Sunday, 27 March 2011

Budget 2011 Review

Although perhaps not quite the “Budget for Growth” that it had been billed as (which was not unexpected due to the current focus on deficit reduction), George Osborne’s budget did manage to be broadly beneficial to industry – with the distinct exception of banks and oil companies. He taxed the North Sea oil revenues for some £2bn as well as ensuring the banks continued to pay their levy (whilst not benefitting from the Corporation Tax changes for large businesses). The big news for most businesses was that the headline rate of large company Corporation Tax is to be reduced by 2% from April rather than the initially announced 1%, therefore taking CT down to 23% by the end of the current Parliament. This would give Britain the lowest rates in the G7 – by 2014-15, the UK’s tax rate would be 16% lower than America, 11% less than France and 7% lower than Germany, assuming other countries do not cut their rates. For smaller businesses, the benefits included the plan for 21 enterprise zones, a 1 year extension of business rate relief for small property holders and 1p per litre reduction in the fuel duty. Although many post budget “vox pop” comments from the pumps on the news programmes showed disappointed drivers saying that the Chancellor could have done more (although I’m not quite sure how they expected him to pay for a greater reduction), they seem to be forgetting that he has also got rid of the 5p per litre increase that the previous government were due to implement in April 2011. So although fuel prices are uncomfortably high, it could have been a lot worse for drivers come April – so I suspect a number of hauliers and distribution companies will be pleased to have some of the pain removed, at least in the short term. Manufacturers received good news on new investment including a change in the capital allowances regime allowing them to write down the cost of expensive machines over eight years (from the current four years). And entrepreneurs were pleased to see that Enterprise Investment Scheme income tax relief was increased from 20% to 30% and that the scheme was widened to encourage Business Angel investors, along with an enhanced research and development tax credit for small companies. Furthermore, entrepreneurs’ capital gains tax relief was doubled to £10m. There were cuts in red tape amounting to £350m and a 3-year moratorium exempting businesses with less than 10 staff from new domestic regulation. There was also confirmation that the 50p top rate of tax introduced by the previous administration would be temporary. As Miles Templeman, Director-General of the Institute of Directors, commented, “The Chancellor didn’t have much money to play with but he played his hand well.” Further, David Frost, Director-General of the British Chamber of Commerce, said, “Despite tight fiscal conditions, we are encouraged the Chancellor has prioritised business growth and private sector expansion alongside deficit reduction.” Overall then, a good budget for business and for getting companies on the road back to growth. As George Osborne said in his budget speech, “Let it be heard clearly around the world – from Shanghai to Seattle, and from Stuttgart to Sao Paulo: Britain is open for business.”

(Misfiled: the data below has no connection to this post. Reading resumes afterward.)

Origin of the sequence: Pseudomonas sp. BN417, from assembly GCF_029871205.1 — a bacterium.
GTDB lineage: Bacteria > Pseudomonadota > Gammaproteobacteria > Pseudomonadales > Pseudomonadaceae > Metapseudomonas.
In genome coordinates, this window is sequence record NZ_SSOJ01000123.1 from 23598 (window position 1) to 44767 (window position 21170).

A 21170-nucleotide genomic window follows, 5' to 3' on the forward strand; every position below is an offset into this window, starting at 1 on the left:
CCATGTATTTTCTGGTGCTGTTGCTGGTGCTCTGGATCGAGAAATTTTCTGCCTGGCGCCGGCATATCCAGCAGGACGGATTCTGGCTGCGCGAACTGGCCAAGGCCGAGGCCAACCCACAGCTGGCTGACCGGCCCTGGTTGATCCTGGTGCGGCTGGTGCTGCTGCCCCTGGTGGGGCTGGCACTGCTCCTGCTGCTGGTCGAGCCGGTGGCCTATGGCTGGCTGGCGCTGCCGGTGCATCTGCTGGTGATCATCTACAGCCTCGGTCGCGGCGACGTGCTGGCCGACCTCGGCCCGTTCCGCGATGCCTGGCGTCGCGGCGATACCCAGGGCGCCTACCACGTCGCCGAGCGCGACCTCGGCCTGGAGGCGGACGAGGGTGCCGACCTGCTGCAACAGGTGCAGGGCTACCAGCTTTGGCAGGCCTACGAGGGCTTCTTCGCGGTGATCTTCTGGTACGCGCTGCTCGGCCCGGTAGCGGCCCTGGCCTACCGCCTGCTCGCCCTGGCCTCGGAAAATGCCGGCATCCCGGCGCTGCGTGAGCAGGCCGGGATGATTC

Thursday, 17 March 2011

IoD West Midlands Director of the Year Nomination

I was delighted and privileged to recently receive a call from the Institute of Directors telling me that I had been nominated in their "West Midlands Director of the Year" Awards 2011 SME category.

Subsequently, I have attended a panel interview at the IoD hub and have been invited to attend the awards dinner at the Botanical Gardens, Birmingham, on Thursday 31st March.

Of course, the competition will be stiff and I'm sure there are many deserving and impressive nominees in the SME category - I am just extremely pleased and proud to have had my work recognised in this way and to have been nominated by the IoD.